Cole: I noticed that his windup these days is basically just the stretch with a step added. When did you make that adjustment?

Holman: We made that adjustment last year with him, because the straight step back and the pivot to the balance point is actually an exaggerated rotational movement. That was something that he struggled with. So to simplify for him, we just turned him sideways and abbreviated––the pivot foot is already pivoted, the hips are already turned so he doesn't have to turn to get to a balance point.

It has just been a simple approach for him to repeat his delivery. And from that point forward, everything he does after is similar to the stretch and windup so he doesn't have to feel like he's learning two different deliveries. It has been an easier way to go about cleaning that delivery up.

Cole: His velocity is back to where it was in high school and Spokane. Do you it has been a product of his arm being accustomed to throwing a full-season?

Holman: Yeah, I think that's a large part of it. I think part of it is also getting the rotational part of his delivery cleaned up. There is still a weight transition, but it's just a more vertical transition as opposed to a horizontal transition. That gets the energy working behind the baseball, and obviously energy that goes toward home plate is going to help a baseball going toward home plate.

Understanding the preparation aspect of the delivery, learning to load up––so to speak––so he can utilize his core strength. And along with the core strength comes timing, because now the body and the arm function as one unit. The body helps deliver the arm and it all works in the right direction.

Alongside that, he's as strong as an ox. The kid works his butt off. It has been a combination of a lot of things. But credit to him. His focus is on the prize, there's no doubt about it. He's moving in the right direction.

Thompson has no shortage of potential.
Cole: What do you take away from Matt Thompson's first year in full-season ball?

Holman: He was another one who has had to learn a little bit about how to eliminate the rotational aspect of the delivery. That is probably my first approach with these guys at this level––to teach them the delivery. And not necessarily specifically to them, but more blanket checkpoints that apply to all pitchers. It starts with the balance obviously, but learning why you need to get prepped after the balance, when to throw, how far to prep, how to work out of that.

The objective is that––when they learn their deliveries––then they can self-coach. And with Matt Thompson, that has been the biggest thing this year. When he gets into a funk, he doesn't just try things. He has got specific information that he can go to. Like Neil, he understands the delivery, how it works, and why it has to work that way.

It's funny because he just had his brother in, and it was funny listening to Matt help his little brother, who is going to be a senior in high school this year. He was helping his little brother with his delivery. It was really rewarding for me as a coach to hear him turning and taking that information and handing it down to somebody else.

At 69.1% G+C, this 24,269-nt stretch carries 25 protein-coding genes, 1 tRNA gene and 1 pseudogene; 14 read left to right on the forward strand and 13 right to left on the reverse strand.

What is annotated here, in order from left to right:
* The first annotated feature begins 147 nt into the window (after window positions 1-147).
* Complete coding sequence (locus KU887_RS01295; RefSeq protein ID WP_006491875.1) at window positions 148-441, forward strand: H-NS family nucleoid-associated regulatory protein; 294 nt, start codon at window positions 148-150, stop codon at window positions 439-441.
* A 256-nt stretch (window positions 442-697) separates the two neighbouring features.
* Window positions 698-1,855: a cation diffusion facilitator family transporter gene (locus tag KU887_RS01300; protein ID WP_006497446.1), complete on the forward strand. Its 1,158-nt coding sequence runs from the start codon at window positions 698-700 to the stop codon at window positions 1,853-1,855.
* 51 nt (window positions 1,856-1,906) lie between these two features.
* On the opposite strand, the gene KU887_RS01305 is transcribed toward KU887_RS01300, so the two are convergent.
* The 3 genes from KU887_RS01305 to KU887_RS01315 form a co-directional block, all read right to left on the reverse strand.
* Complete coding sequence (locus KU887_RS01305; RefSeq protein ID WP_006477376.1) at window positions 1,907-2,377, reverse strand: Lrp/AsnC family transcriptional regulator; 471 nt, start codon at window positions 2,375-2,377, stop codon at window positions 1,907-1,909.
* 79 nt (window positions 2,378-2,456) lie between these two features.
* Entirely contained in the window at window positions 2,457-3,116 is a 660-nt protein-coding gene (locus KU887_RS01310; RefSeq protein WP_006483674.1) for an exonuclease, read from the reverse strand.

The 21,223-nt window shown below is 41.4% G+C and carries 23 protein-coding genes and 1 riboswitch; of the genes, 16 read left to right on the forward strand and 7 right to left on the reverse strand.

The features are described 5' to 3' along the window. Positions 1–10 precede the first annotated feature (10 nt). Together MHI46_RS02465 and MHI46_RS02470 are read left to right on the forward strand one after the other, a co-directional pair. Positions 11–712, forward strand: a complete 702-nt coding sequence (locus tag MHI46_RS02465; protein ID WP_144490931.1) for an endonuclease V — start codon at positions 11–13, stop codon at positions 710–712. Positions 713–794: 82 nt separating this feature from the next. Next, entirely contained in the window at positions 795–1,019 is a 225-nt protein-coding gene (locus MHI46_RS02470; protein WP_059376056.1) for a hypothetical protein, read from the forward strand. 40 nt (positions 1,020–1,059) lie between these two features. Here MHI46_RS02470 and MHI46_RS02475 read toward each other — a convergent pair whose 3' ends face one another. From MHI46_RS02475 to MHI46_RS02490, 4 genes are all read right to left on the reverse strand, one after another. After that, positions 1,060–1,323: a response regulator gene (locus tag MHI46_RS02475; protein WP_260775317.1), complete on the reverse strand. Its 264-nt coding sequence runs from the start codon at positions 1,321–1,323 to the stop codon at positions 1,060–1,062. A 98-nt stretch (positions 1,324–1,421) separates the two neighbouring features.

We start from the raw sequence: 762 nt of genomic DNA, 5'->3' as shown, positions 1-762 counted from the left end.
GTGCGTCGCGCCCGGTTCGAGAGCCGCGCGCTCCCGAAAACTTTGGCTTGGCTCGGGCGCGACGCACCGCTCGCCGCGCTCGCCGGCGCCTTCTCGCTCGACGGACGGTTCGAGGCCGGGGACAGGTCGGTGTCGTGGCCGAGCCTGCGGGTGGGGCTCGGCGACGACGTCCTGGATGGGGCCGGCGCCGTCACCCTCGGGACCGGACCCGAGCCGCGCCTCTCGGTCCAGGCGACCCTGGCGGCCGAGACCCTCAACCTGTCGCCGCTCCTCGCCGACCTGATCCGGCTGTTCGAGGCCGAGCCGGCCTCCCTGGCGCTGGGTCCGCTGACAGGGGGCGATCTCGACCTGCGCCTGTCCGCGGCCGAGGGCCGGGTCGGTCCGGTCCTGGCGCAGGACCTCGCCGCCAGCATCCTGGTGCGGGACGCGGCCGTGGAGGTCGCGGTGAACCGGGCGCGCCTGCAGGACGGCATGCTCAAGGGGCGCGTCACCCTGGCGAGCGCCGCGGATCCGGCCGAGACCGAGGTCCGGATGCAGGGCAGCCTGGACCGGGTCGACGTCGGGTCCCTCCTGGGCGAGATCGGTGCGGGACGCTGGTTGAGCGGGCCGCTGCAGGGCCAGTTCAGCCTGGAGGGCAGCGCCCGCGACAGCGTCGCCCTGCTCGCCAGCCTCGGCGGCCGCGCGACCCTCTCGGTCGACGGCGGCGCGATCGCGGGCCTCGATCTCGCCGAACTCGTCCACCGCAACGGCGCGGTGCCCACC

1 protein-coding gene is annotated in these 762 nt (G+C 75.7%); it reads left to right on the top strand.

Cole: Tell me about Miguel De Los Santos. Obviously last year was rough for him, being stuck in the Dominican. What are your thoughts on how he has progressed since you got him this season?

Holman: Just from what he brought with him when he came here––he's pretty special. He has got three pitches––fastball, curveball and changeup––that are all above-average major league pitches.

For me, the best thing he can do now to move forward in his career is command the baseball. Namely his fastball. Because he actually does a pretty good job of commanding his changeup. But with his curveball and his fastball, he tends to try and do too much with them. And learning to do what he's capable of doing instead of trying to ask himself to do what he's not capable of doing has been the main focus.

He has the typical kind of Latin approach, so to speak. They tend to like to stay soft and they tend to like to pitch away all the time. So getting him to pitch inside to hitters has been a goal, as well. He is doing better with it.

He's also learning, like the others, how to do it. It's not just, ‘Hey, you've got to pitch in.' He needs to understand how to stay in his lanes and direct the baseball with the body and not with just the hand. He is doing that well also. Just right now, the main focus has been to get him to learn to like to pitch in.

Cole: I want to talk about one guy that isn't here anymore––Wilmer Font. I saw him in Bakersfield and it looked like he had made a lot of strides in terms of learning how to pitch, getting first-pitch strikes, and things along those lines. Can you talk about his development from year one here to year two?

Holman: I call him ‘man-child.' He's just a real strong kid. But he needed a lot of maturing. More so from a personal standpoint, but also as a pitcher. He's another guy that had a lot of rotation in his delivery. And every time he threw the baseball, he tried to throw it 110 mph.

From that aspect, it has been a lot of the same. Teaching him the delivery, teaching him how to maintain direction. With him, it has been a little slower and that is a little bit my fault because there is somewhat of a language barrier. But fortunately I've learned how to say the directions, body parts, and things like that in Spanish.

He really grew a lot. He went home in the winter. They sent him back here this year because they wanted to get him started how he finished. The second half of the season was really improved compared to his first half last year. To get him off on the right foot this year was a big deal.

His fastball command improved greatly. The changeup was a workable pitch. His curveball is coming along––it's something that I think is going to need work. I'm not so sure what Wilmer Font is going to be in the future, but I know this––if he continues to progress at the rate he did when I had him, I think he's going to be a special pitcher.